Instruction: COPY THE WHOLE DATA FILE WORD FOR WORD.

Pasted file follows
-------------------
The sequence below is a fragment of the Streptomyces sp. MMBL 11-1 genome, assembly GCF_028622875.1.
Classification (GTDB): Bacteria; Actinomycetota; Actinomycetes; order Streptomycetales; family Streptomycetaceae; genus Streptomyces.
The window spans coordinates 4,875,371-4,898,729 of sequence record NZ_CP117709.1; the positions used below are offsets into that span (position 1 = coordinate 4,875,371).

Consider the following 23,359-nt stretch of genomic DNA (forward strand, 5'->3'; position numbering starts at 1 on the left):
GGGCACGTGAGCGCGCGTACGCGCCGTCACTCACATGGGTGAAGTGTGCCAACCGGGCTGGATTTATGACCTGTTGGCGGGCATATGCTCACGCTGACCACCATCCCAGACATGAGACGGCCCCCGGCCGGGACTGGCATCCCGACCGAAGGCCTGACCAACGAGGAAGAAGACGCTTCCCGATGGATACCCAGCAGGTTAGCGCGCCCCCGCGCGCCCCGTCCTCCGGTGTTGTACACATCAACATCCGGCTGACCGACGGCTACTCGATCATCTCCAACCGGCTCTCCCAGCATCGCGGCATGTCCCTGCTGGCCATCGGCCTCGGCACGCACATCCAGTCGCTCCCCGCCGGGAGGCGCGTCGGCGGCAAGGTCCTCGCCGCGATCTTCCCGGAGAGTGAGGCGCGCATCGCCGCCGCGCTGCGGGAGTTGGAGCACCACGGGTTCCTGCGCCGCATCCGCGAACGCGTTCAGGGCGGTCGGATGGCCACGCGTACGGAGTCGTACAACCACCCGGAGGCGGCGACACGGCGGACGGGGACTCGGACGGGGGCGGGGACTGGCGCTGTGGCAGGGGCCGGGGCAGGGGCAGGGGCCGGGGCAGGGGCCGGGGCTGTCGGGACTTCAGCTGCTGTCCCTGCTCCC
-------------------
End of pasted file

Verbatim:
The sequence below is a fragment of the Streptomyces sp. MMBL 11-1 genome, assembly GCF_028622875.1.
Classification (GTDB): Bacteria; Actinomycetota; Actinomycetes; order Streptomycetales; family Streptomycetaceae; genus Streptomyces.
The window spans coordinates 4,875,371-4,898,729 of sequence record NZ_CP117709.1; the positions used below are offsets into that span (position 1 = coordinate 4,875,371).

Consider the following 23,359-nt stretch of genomic DNA (forward strand, 5'->3'; position numbering starts at 1 on the left):
GGGCACGTGAGCGCGCGTACGCGCCGTCACTCACATGGGTGAAGTGTGCCAACCGGGCTGGATTTATGACCTGTTGGCGGGCATATGCTCACGCTGACCACCATCCCAGACATGAGACGGCCCCCGGCCGGGACTGGCATCCCGACCGAAGGCCTGACCAACGAGGAAGAAGACGCTTCCCGATGGATACCCAGCAGGTTAGCGCGCCCCCGCGCGCCCCGTCCTCCGGTGTTGTACACATCAACATCCGGCTGACCGACGGCTACTCGATCATCTCCAACCGGCTCTCCCAGCATCGCGGCATGTCCCTGCTGGCCATCGGCCTCGGCACGCACATCCAGTCGCTCCCCGCCGGGAGGCGCGTCGGCGGCAAGGTCCTCGCCGCGATCTTCCCGGAGAGTGAGGCGCGCATCGCCGCCGCGCTGCGGGAGTTGGAGCACCACGGGTTCCTGCGCCGCATCCGCGAACGCGTTCAGGGCGGTCGGATGGCCACGCGTACGGAGTCGTACAACCACCCGGAGGCGGCGACACGGCGGACGGGGACTCGGACGGGGGCGGGGACTGGCGCTGTGGCAGGGGCCGGGGCAGGGGCAGGGGCCGGGGCAGGGGCCGGGGCTGTCGGGACTTCAGCTGCTGTCCCTGCTCCC